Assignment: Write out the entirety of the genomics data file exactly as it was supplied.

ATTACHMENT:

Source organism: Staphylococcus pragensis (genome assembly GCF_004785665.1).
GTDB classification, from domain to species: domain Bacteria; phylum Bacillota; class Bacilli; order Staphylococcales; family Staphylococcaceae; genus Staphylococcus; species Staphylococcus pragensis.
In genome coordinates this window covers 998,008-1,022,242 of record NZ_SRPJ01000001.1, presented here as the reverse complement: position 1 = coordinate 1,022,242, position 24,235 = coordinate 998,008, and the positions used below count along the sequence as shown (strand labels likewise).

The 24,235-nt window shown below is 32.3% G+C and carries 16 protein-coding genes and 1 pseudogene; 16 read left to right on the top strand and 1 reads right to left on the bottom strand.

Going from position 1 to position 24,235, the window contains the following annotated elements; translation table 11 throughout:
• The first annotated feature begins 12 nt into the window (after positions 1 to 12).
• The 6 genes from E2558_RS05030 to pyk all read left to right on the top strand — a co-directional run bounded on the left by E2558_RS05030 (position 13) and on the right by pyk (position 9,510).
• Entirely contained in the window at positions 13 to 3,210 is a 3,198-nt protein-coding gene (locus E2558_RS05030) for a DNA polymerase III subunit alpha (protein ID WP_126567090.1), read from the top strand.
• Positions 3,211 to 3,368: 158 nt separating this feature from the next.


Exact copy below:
Source organism: Staphylococcus pragensis (genome assembly GCF_004785665.1).
GTDB classification, from domain to species: domain Bacteria; phylum Bacillota; class Bacilli; order Staphylococcales; family Staphylococcaceae; genus Staphylococcus; species Staphylococcus pragensis.
In genome coordinates this window covers 998,008-1,022,242 of record NZ_SRPJ01000001.1, presented here as the reverse complement: position 1 = coordinate 1,022,242, position 24,235 = coordinate 998,008, and the positions used below count along the sequence as shown (strand labels likewise).

The 24,235-nt window shown below is 32.3% G+C and carries 16 protein-coding genes and 1 pseudogene; 16 read left to right on the top strand and 1 reads right to left on the bottom strand.

Going from position 1 to position 24,235, the window contains the following annotated elements; translation table 11 throughout:
• The first annotated feature begins 12 nt into the window (after positions 1 to 12).
• The 6 genes from E2558_RS05030 to pyk all read left to right on the top strand — a co-directional run bounded on the left by E2558_RS05030 (position 13) and on the right by pyk (position 9,510).
• Entirely contained in the window at positions 13 to 3,210 is a 3,198-nt protein-coding gene (locus E2558_RS05030) for a DNA polymerase III subunit alpha (protein ID WP_126567090.1), read from the top strand.
• Positions 3,211 to 3,368: 158 nt separating this feature from the next.